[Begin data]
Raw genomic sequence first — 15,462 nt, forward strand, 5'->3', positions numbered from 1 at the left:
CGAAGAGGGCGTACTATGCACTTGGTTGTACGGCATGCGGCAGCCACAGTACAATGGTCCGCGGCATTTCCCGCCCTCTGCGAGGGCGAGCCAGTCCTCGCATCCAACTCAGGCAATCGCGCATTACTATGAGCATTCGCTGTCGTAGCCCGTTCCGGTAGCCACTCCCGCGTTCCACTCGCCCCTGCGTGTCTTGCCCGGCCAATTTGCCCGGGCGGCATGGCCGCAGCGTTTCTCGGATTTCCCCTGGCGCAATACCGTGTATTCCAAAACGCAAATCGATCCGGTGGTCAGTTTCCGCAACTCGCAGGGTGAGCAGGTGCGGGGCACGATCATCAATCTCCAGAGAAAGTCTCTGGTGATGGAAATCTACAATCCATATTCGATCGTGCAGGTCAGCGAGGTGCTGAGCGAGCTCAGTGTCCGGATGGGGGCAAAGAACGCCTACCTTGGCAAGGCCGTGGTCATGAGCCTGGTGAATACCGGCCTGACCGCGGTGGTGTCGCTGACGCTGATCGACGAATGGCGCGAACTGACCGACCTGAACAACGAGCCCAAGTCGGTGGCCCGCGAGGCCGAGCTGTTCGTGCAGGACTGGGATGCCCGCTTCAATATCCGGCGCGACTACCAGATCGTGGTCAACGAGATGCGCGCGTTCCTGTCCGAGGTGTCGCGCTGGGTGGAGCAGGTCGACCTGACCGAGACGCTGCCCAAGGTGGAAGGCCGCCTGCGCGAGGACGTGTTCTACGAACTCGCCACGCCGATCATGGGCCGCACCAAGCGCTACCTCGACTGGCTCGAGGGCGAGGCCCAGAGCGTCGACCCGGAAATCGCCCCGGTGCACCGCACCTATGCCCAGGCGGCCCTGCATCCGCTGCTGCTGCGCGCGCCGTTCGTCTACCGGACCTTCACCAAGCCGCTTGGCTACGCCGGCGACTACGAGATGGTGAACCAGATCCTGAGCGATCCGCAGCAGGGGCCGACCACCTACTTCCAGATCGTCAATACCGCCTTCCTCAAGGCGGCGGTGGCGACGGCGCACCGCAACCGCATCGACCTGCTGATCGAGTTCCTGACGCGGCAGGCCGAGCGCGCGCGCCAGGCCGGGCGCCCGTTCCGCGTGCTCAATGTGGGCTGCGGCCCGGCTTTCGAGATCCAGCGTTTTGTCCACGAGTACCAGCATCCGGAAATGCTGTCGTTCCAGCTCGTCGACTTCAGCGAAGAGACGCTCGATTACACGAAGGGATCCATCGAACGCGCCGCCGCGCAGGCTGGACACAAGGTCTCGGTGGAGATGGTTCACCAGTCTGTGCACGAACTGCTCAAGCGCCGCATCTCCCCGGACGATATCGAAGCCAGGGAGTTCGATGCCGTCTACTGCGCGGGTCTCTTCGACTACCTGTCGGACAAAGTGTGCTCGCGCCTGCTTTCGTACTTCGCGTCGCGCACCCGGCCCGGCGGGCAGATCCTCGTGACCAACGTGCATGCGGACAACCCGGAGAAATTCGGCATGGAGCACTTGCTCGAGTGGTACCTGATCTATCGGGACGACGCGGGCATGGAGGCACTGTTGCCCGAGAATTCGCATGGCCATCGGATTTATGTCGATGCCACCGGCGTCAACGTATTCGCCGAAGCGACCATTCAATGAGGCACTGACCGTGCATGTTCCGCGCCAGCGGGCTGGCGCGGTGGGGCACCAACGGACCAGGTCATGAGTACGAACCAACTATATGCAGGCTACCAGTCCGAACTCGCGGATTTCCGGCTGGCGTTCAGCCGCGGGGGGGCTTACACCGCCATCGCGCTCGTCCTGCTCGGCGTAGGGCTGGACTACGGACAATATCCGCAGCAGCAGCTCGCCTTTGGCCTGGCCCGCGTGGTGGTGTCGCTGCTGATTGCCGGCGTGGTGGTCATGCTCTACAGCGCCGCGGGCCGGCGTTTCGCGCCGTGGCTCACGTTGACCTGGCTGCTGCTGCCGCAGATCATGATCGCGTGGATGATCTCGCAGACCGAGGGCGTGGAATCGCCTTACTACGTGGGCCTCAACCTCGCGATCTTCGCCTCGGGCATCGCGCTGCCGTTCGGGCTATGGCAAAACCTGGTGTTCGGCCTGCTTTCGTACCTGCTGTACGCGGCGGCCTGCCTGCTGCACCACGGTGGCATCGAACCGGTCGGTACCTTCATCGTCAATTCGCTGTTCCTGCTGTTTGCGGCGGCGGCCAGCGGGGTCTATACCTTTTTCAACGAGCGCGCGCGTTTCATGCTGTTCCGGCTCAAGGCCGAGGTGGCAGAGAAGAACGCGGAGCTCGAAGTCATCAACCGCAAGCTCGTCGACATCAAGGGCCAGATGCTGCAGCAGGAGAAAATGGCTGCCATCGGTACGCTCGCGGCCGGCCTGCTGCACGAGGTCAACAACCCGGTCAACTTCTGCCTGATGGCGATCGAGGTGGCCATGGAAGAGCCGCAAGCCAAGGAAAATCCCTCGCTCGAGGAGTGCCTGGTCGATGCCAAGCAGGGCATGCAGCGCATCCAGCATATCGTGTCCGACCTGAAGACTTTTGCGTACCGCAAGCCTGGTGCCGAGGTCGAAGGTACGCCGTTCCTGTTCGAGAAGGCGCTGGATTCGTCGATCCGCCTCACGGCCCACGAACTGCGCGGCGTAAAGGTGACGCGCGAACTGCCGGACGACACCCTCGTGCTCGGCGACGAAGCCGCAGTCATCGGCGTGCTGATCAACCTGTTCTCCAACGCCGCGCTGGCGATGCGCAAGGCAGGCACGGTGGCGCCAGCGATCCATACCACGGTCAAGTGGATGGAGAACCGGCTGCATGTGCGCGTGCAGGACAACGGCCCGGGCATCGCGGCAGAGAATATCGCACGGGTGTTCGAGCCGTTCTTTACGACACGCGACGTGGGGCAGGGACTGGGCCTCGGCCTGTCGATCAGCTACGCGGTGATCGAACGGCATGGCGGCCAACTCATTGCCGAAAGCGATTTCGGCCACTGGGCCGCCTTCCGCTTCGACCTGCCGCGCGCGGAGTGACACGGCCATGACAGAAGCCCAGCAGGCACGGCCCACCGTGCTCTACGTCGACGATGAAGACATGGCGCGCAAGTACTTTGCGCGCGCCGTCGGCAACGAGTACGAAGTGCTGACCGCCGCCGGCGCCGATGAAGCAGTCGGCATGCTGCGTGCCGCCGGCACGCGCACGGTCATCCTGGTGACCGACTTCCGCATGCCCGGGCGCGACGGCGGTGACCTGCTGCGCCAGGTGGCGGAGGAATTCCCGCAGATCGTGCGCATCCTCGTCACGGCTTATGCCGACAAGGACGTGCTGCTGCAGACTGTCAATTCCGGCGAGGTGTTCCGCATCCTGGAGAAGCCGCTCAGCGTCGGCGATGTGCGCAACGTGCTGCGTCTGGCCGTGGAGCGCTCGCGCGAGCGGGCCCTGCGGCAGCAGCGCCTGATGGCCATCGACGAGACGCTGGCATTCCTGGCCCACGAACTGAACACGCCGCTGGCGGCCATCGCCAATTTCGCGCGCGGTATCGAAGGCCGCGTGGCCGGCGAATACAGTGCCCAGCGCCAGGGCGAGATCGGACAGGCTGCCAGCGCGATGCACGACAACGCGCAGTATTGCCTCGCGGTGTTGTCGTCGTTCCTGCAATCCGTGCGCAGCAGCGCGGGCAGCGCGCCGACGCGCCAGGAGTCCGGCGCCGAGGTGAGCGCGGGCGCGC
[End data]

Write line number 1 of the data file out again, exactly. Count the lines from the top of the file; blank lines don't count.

Raw genomic sequence first — 15,462 nt, forward strand, 5'->3', positions numbered from 1 at the left: